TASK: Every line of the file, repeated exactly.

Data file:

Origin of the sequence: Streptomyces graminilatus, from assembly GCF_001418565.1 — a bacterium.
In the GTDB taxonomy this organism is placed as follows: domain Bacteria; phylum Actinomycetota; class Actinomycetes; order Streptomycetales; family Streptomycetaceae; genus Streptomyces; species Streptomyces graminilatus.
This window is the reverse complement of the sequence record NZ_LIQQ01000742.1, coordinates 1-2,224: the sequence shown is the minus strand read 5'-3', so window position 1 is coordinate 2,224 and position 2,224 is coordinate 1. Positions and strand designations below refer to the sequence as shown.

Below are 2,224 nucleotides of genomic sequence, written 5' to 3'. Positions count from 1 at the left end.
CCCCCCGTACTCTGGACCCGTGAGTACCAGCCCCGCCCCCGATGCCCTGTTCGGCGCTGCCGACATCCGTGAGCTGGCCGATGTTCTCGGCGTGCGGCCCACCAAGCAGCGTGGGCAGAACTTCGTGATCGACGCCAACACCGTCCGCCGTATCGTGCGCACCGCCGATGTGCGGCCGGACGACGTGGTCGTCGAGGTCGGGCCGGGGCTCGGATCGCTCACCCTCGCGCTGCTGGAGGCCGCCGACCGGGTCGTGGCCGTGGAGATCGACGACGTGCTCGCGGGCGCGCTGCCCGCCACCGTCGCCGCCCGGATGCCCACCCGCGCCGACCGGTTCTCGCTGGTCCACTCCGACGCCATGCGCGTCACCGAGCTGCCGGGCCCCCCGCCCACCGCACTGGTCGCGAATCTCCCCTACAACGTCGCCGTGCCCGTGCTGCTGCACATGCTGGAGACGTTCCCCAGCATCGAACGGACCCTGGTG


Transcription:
Origin of the sequence: Streptomyces graminilatus, from assembly GCF_001418565.1 — a bacterium.
In the GTDB taxonomy this organism is placed as follows: domain Bacteria; phylum Actinomycetota; class Actinomycetes; order Streptomycetales; family Streptomycetaceae; genus Streptomyces; species Streptomyces graminilatus.
This window is the reverse complement of the sequence record NZ_LIQQ01000742.1, coordinates 1-2,224: the sequence shown is the minus strand read 5'-3', so window position 1 is coordinate 2,224 and position 2,224 is coordinate 1. Positions and strand designations below refer to the sequence as shown.

Below are 2,224 nucleotides of genomic sequence, written 5' to 3'. Positions count from 1 at the left end.
CCCCCCGTACTCTGGACCCGTGAGTACCAGCCCCGCCCCCGATGCCCTGTTCGGCGCTGCCGACATCCGTGAGCTGGCCGATGTTCTCGGCGTGCGGCCCACCAAGCAGCGTGGGCAGAACTTCGTGATCGACGCCAACACCGTCCGCCGTATCGTGCGCACCGCCGATGTGCGGCCGGACGACGTGGTCGTCGAGGTCGGGCCGGGGCTCGGATCGCTCACCCTCGCGCTGCTGGAGGCCGCCGACCGGGTCGTGGCCGTGGAGATCGACGACGTGCTCGCGGGCGCGCTGCCCGCCACCGTCGCCGCCCGGATGCCCACCCGCGCCGACCGGTTCTCGCTGGTCCACTCCGACGCCATGCGCGTCACCGAGCTGCCGGGCCCCCCGCCCACCGCACTGGTCGCGAATCTCCCCTACAACGTCGCCGTGCCCGTGCTGCTGCACATGCTGGAGACGTTCCCCAGCATCGAACGGACCCTGGTG